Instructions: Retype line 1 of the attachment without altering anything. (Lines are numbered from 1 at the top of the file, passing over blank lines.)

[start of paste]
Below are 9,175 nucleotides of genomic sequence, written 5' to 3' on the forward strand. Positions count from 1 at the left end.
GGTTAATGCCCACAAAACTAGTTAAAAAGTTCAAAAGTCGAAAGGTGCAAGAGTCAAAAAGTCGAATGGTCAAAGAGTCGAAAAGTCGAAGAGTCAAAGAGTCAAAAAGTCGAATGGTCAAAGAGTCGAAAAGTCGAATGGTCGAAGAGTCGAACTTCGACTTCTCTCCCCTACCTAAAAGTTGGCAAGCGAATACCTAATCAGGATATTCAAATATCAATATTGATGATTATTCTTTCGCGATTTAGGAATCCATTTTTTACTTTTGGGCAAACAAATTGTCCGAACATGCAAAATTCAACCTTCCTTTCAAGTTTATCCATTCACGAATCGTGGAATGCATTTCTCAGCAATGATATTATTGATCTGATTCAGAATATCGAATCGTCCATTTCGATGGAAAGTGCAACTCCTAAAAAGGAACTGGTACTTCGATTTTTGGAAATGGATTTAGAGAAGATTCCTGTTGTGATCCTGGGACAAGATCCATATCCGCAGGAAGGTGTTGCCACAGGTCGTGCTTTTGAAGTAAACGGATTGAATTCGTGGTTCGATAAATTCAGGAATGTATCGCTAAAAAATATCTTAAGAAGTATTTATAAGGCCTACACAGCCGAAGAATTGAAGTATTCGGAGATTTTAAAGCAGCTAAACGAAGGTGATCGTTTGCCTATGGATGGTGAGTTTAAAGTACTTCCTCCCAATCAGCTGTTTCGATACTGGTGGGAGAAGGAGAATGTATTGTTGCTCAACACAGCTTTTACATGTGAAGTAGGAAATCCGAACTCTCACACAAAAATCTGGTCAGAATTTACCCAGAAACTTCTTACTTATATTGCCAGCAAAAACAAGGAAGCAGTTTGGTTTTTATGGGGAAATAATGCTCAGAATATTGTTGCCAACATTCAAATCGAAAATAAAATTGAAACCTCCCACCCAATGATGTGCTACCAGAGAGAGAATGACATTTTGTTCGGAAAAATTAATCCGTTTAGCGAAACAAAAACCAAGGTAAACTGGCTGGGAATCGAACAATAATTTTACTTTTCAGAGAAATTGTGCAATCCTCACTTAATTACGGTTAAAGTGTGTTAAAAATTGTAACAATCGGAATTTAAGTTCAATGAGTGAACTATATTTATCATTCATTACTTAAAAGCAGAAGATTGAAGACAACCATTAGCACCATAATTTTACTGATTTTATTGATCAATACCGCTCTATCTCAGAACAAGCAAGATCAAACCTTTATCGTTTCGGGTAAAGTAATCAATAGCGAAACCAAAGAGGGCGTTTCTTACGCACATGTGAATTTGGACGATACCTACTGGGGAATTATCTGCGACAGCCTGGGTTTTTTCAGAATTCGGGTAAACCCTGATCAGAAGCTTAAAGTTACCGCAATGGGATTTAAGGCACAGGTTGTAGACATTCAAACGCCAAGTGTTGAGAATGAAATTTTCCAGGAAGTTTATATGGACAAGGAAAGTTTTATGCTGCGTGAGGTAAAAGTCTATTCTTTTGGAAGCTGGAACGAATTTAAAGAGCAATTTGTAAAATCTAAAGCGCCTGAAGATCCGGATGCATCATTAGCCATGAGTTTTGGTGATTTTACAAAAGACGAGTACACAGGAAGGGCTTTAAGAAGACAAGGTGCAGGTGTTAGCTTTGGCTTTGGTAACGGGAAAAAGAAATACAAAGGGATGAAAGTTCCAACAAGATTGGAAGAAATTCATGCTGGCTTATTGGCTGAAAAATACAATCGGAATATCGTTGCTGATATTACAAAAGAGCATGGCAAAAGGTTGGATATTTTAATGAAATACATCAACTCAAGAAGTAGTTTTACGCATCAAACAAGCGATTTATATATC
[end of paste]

Below are 9,175 nucleotides of genomic sequence, written 5' to 3' on the forward strand. Positions count from 1 at the left end.